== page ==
Time Magazine's "Person of the Year" was confirmed Wednesday as "The Silence Breakers," a group of influential women who came forward with stories of sexual harassment and assault.  Singer Taylor Swift was featured as one of the five women on the magazine's cover, prompting criticism from some on social media.

Time's cover pays tribute to the anti-harassment movement that has drawn headlines throughout 2017. The movement was sparked in October after decades-old allegations of sexual misconduct from more than 50 women surfaced against movie producer Harvey Weinstein. The movement led many notable women from a variety of industries to speak out about their experiences, including the four featured with Swift on the cover: Ashley Judd, Susan Fowler, Adama Iwu and Isabel Pascual.

Swift had brought her harassment battle to the public by going to trial against Denver-based DJ David Mueller, who allegedly groped her backstage at a meet-and-greet in Colorado. Critics wrote that they didn't "understand" the publication's decision to have Swift on the cover, with one noting, "she remains silent on literally everything." Some even suggested more drastic measures, such as calling for a "petition to replace Taylor Swift's spot." 

Some social media users did come to Swift's defense. Many cited her sexual harassment trial against Mueller and paying the legal expenses for singer Kesha's lawsuit against her former producer Dr. Luke as a reason for why she deserved to be featured on Time's cover.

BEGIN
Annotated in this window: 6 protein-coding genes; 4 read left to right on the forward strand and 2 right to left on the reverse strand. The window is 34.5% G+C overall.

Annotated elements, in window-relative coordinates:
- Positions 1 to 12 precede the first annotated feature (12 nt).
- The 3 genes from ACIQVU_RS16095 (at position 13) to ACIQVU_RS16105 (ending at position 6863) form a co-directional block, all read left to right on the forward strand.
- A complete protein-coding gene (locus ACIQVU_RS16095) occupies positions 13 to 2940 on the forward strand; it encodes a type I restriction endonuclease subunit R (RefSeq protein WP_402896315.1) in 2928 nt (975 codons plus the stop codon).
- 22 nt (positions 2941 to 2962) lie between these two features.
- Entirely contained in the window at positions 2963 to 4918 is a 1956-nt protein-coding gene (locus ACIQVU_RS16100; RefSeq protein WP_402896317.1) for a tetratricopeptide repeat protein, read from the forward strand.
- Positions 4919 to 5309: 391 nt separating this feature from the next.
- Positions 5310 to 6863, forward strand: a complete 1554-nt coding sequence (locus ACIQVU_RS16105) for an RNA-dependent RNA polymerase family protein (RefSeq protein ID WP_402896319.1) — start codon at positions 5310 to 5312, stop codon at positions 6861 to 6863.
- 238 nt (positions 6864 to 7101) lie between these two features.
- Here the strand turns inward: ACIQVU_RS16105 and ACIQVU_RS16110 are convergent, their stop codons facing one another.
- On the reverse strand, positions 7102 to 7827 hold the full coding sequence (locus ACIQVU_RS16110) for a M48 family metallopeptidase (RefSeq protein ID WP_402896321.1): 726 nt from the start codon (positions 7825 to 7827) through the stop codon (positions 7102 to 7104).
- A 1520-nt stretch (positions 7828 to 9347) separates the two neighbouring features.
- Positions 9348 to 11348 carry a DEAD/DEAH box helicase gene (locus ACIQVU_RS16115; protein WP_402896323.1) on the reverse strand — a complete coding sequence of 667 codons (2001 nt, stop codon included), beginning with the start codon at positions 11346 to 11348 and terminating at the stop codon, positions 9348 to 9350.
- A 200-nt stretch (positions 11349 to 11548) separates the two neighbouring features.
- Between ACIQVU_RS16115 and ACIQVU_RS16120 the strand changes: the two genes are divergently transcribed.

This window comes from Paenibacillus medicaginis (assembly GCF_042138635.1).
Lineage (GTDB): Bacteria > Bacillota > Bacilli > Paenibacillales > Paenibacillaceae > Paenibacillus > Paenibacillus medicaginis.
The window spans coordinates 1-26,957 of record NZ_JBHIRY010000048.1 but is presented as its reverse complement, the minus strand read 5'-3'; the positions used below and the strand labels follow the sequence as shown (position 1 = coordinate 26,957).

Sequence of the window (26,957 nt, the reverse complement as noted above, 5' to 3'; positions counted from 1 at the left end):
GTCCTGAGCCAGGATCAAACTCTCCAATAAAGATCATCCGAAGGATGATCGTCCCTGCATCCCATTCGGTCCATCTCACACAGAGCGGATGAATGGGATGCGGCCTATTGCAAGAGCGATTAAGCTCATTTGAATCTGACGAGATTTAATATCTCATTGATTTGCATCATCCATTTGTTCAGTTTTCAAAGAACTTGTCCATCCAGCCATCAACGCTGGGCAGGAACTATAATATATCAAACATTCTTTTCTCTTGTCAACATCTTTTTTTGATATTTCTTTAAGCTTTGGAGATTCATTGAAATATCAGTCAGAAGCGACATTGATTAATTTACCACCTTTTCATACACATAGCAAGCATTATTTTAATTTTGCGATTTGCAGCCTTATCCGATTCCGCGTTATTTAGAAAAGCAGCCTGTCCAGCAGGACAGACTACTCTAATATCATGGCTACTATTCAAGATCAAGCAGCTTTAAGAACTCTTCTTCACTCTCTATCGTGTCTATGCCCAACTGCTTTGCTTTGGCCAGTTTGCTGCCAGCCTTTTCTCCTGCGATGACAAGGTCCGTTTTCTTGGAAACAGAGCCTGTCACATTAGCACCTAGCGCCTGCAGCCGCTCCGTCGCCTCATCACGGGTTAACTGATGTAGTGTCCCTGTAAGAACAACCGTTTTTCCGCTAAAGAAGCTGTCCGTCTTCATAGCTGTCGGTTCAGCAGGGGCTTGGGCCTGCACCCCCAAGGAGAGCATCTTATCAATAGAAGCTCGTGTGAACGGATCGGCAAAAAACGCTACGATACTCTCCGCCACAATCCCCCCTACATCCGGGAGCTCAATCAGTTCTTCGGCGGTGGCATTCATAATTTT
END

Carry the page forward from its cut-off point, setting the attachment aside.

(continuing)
In a statement published Wednesday on Time's website, Editor-in-Chief Edward Felsenthal explained why the women featured in the story and on the cover were chosen. Felsenthal had even referred to Swift's court case as "raw" and "defiant."

"It became a hashtag, a movement, a reckoning. But it began, as great social change nearly always does, with individual acts of courage," Felsenthal said. "The galvanizing actions of the women on our cover — Ashley Judd, Susan Fowler, Adama Iwu, Taylor Swift and Isabel Pascual —along with those of hundreds of others, and of many men as well, have unleashed one of the highest-velocity shifts in our culture since the 1960s." 

Swift isn't typically outspoken on social issues, which has been a criticism of the 27-year-old pop star. However, she detailed her experience with Mueller in court. She won the case in August, but only requested to be paid $1 for Mueller's misconduct — a compensation she has revealed to have not yet received. 

"I was angry. In that moment, I decided to forego any courtroom formalities and just answer the questions the way it happened," Swift told Time. "This man hadn’t considered any formalities when he assaulted me, and his lawyer didn’t hold back on my mom — why should I be polite?"

"I'm told it was the most amount of times the word 'ass' has ever been said in Colorado Federal Court," Swift added. 

Many people don't seem to agree with Taylor Swift be chosen as a "Silent Breaker." Taylor Swift and Ashley Judd are pictured on Time Magazine's "Person of the Year" issue December 6, 2017.